As I turned the corner, directly in front of me was the beach. There was a stunning rainbow, it was a perfect picture that stopped me dead in my tracks. A sign from God to keep going? I was amazed at the wonder of life. A few steps later, I was standing on the beach, sun beating down on my head, while to my right the beach stretched for as far as the eye could see and to my left was a nudist beach. God has a sense of humour as well.

    If you feel lost, just take a deep breath and realize that being lost can be turning point of finding out who you truly are, and what you truly want to do. I struggle, I feel lost at times. I’ve cried and I’ve felt embarrassed. I’ve felt like a failure and I’ve felt pity from others and from myself. But I’m at peace with myself every day. Life is amazing. I believe we’re here to find happiness, and when we do, to share it with everyone we meet.

    So even though I can’t see the future as clearly as before, every day I take the plunge in hopes that in the depths of fear, I will come out feeling more alive than ever before. So don’t be afraid to lose yourself. The individual that comes out of the maze might just surprise you.

    Kevin Cahill

    Kevin was born in Ottawa and moved to Guelph for University. He graduated with a specialized honors biomedical science degree with a biochemistry minor. Kevin has one son, Calvin, who is 5 years old. After graduating university Kevin, spent 3 years with an international medical supply company as a medical sales representative. Kevin entered the financial services industry in 2004 with Freedom 55 Financial – London Life and then incorporated his practice and self branded under Cahill Financial Services in 2005 and in January 2011 founded Canadian Legacy Builder with the purpose of helping individuals start the conversation towards how to be a great ancestor. Kevin is in the top 1% of Financial Planners around the world by qualifying for the Million Dollar Round table since his first year in the business. He is a current active member of his community including the chair of the Guelph Young Professionals Network, a member of Ancient Free and Accepted Masonry. Past involvement includes director for the Guelph and area chapters of Business Networking International , member of the Guelph Chamber of Commerce membership services committee, chair of the Guelph Chamber of Commerce Ambassador Program and vice chair for the Guelph Chamber of Commerce board of directors. He is the past president for the Rotary Club of Guelph South, treasurer for the AIDS Committee of Guelph and Wellington County, a mentor with the Junior Achievement Program. In addition, Kevin coached various levels of minor Hockey in Guelph for 7 years as well as being convener for the Guelph Minor Hockey House League Christmas tournament.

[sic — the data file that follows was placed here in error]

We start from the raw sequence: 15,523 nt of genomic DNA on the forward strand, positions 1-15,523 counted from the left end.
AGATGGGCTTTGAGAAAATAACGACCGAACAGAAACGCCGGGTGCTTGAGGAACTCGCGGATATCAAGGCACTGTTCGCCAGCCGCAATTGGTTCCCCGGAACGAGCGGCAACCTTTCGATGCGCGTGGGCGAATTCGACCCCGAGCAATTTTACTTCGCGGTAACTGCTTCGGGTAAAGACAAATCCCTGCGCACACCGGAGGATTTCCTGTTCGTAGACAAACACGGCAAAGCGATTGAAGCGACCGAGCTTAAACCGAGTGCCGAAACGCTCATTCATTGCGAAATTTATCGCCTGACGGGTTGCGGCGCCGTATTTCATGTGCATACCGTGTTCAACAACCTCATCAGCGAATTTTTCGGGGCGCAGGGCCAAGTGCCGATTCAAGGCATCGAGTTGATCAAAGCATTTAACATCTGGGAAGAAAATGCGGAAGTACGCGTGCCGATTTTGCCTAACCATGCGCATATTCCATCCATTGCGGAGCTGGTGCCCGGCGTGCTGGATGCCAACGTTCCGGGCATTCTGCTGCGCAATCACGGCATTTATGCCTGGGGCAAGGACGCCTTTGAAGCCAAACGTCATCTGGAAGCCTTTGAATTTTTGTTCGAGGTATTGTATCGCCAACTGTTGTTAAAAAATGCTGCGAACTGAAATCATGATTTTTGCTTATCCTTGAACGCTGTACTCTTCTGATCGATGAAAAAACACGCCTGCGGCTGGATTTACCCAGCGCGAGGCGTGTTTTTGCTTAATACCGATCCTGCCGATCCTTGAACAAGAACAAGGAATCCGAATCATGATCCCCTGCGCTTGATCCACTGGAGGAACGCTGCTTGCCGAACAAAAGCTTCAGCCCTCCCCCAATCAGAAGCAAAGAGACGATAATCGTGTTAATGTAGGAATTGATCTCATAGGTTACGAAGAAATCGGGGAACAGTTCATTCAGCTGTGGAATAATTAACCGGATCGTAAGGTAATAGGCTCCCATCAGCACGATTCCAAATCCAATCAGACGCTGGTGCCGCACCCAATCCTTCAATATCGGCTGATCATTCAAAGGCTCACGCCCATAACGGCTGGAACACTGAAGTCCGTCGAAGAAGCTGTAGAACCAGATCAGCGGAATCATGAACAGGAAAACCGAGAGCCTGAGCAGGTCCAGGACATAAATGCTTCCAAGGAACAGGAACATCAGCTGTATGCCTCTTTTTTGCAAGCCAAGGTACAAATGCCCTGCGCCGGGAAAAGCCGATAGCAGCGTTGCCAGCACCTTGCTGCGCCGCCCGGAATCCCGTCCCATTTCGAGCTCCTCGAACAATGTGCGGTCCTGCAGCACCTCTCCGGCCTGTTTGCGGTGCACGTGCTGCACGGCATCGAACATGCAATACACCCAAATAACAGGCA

View all posts by Kevin Cahill.

    2 replies
    1. Eva
      Eva says:

      Wow, The past few months have been difficult I have felt so lost and confused as to what direction my life was going. This morning all i could do was lay in bed and cry, i felt so hopeless. Then I found this in my inbox and decided to read it. And although i still feel down I feel a flicker of hope that there really is light at the end of the tunnel and things can and will get better. This has given me hope to continue my journey…Many Thanks…

      Reply
      • Kevin Cahill
        Kevin Cahill says:

        Thank you Eva for your comment. It is OK to not be OK. Ralph Waldo Emerson once said, “Cultivate the habit of being grateful for every good thing that comes to you, and to give thanks continuously. And because all things have contributed to your advancement, you should include all things in your gratitude.” Being grateful and staying with our plans despite repeated setbacks tends to build inner character, just as it draws maturity on our faces.

        Reply